During his welcoming remarks for the 8th annual Undergraduate Research Day, Randall Rogan, co-interim dean of the college, told those gathered they would be impressed.
With 133 posters by 146 student presenters, topics ranged from epigenetic factors involved in chronological aging, to exploration of the doctor-patient relationship, tomato mutants, hydro power in Nepal, exercise desks and sonar-assisted human navigation.
Research Day, held Friday, Oct. 24 in Benson University Center during Family Weekend, is a highlight of the academic year, showcasing the personal interaction and intellectual exchange between students and faculty.
Rogan described it as a “hallmark of who we are and what we’re all about.”
The event is sponsored by the Undergraduate Research and Creative Activities Center (URECA), which promotes and celebrates mentored scholarship.
Of this year’s participants, 23 (15.8 percent) were repeat presenters. This includes David Hale, a senior biology major who made his third presentation about the appetite of honeybees under the tutelage of Susan Fahrbach, Reynolds professor of developmental neuroscience and chair of the biology department.
Current juniors and sophomores, who began their projects as sophomores and freshmen, represented 48 percent of this year’s presenters. Over the past four years, 30 percent of participants have found a faculty mentor outside the department of their primary major – including those whose mentors are in the medical school. Mentors numbered more than 120.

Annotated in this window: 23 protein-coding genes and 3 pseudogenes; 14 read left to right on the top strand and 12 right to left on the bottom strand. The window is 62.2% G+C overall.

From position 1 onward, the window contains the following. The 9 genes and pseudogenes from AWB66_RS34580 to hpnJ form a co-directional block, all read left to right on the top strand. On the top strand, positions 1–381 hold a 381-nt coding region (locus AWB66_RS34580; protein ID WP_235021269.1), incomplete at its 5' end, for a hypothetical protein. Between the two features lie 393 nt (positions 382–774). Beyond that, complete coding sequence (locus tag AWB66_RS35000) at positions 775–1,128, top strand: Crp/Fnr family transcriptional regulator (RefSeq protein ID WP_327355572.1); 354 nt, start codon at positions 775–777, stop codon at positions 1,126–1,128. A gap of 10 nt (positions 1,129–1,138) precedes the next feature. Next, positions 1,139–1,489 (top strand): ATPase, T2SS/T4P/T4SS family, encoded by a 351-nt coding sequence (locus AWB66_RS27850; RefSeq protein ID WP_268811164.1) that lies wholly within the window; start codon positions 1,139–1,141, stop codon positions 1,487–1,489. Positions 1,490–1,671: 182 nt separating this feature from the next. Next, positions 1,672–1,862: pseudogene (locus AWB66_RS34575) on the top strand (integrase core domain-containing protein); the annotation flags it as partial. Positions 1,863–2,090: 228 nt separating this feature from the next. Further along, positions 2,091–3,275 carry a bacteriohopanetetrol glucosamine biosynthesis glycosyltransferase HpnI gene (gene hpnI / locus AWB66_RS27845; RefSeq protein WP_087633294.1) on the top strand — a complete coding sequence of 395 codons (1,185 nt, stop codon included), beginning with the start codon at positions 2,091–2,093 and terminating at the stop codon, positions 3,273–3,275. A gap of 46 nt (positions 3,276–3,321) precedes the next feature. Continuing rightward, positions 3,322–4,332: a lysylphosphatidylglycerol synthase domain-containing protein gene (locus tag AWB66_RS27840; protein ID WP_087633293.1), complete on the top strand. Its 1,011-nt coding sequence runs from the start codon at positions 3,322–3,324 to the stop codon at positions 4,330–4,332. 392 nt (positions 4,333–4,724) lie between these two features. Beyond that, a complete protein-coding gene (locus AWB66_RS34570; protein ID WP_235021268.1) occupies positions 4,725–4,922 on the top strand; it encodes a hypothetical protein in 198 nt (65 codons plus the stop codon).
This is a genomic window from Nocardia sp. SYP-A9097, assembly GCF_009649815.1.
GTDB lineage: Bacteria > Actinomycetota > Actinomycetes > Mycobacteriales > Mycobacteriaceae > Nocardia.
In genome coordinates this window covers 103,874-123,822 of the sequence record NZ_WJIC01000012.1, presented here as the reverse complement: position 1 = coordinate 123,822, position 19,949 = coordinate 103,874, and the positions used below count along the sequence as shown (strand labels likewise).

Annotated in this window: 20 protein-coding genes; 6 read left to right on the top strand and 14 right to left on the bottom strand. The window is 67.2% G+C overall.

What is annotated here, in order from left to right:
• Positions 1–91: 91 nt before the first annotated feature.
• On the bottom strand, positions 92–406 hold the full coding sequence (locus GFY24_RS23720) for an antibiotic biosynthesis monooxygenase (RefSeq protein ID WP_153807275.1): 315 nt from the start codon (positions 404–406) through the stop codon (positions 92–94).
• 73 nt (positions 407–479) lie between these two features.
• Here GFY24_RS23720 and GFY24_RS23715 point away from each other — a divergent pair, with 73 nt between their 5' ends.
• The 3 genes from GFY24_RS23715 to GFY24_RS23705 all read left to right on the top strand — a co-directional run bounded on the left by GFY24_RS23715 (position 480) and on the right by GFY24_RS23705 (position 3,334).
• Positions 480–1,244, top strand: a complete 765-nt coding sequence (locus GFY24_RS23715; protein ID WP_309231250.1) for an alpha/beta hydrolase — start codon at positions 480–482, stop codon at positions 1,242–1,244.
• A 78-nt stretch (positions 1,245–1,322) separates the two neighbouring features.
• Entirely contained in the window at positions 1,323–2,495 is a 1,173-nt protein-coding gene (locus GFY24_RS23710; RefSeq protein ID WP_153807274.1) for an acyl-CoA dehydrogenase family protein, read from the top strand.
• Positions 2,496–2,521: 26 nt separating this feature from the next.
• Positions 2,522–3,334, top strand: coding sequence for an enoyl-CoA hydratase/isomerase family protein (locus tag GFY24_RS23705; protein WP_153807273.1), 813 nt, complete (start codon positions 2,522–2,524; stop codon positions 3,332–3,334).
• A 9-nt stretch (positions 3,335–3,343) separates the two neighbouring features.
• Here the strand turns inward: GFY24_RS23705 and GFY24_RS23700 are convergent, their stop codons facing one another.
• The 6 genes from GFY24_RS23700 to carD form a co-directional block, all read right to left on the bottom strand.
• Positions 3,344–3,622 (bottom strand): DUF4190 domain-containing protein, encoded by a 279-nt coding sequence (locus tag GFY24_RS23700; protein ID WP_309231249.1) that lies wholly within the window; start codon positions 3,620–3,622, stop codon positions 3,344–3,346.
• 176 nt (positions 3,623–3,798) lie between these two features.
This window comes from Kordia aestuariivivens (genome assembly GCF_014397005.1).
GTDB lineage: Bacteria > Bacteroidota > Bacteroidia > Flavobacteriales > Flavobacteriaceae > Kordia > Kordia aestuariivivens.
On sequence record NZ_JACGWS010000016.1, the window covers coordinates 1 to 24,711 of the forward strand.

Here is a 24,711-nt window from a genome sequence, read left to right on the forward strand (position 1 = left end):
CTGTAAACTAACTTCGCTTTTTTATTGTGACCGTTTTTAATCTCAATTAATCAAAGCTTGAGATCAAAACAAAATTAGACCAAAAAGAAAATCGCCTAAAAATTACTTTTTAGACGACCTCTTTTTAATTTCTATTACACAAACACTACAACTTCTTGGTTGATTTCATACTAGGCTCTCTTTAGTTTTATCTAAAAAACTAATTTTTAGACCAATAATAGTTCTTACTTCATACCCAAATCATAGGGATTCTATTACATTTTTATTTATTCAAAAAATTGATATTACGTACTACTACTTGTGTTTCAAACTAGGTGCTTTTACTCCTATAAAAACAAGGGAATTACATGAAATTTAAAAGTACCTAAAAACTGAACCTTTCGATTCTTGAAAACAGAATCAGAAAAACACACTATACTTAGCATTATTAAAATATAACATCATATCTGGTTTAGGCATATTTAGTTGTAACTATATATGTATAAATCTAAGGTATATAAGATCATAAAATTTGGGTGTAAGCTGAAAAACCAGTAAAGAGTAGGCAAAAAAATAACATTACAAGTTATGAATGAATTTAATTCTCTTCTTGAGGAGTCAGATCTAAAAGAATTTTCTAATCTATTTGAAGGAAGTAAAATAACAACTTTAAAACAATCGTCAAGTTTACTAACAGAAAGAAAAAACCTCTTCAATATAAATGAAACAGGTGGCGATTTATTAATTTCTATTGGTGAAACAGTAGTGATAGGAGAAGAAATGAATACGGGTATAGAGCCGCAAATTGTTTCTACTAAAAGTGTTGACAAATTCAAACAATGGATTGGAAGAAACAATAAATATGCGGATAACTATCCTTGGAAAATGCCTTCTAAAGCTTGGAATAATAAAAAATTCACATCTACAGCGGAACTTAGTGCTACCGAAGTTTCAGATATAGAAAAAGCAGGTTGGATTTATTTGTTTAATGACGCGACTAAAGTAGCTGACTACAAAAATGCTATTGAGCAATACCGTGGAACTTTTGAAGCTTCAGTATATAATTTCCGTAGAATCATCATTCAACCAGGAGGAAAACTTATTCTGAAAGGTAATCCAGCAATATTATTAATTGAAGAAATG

Junior Caroline Livesay, a Spanish major from Greensboro, conducted a pilot study on how adults over age 50 acquire new languages – specifically how they acquire the language to which they have never been exposed in correlation with its written form, she said. Her mentor is William Hamilton, professor of German and Russian.
“This experience has been the highlight of my Wake Forest experience so far,” Livesay said. “Since I took Linguistics 150 with Dr. Billy Hamilton in the spring of my freshman year, I have been determined to go to graduate school for linguistics, and being able to do this research has only fueled my passion for this subject further.”
Sean Taylor, a senior from Edison, N.J., is a biology major who studied the effects of climate change and how they can alter coastal ecosystems. He was specifically interested in the exposure of plants to altered salinity levels, like the bald cypress which is common along the southeastern Atlantic coast and considered to be a foundational species in freshwater forested wetlands.
He found there is an overall negative response that is potentially detrimental to plant health with exposure to saltwater, indicating freshwater forested wetlands could be vulnerable to altered water chemistry associated with sea level rise. His advisor is William Smith, professor of biology.
The research experience has been an “essential aspect” of his science career path, he said.
Jackson Colvett, a sophomore from Johnson City, Tenn., worked with fellow sophomore Adam Hoxie to research the variables of parent-child communication and how that affects purchase decisions. “We found remarkable differences in the behaviors of children based on age and based on what sort of communication patterns the parents use,” Colvett said.
Colvett was new to academic research. “It was certainly a growing experience for me. I learned a lot about how to conduct research and how to write an academic research paper,” he said. “My faculty advisor, Dr. Marina Krcmar, has taught me a lot of research skills that I can use in future research. It was rewarding to see my work displayed and to see all of the other research that Wake undergraduates have done.”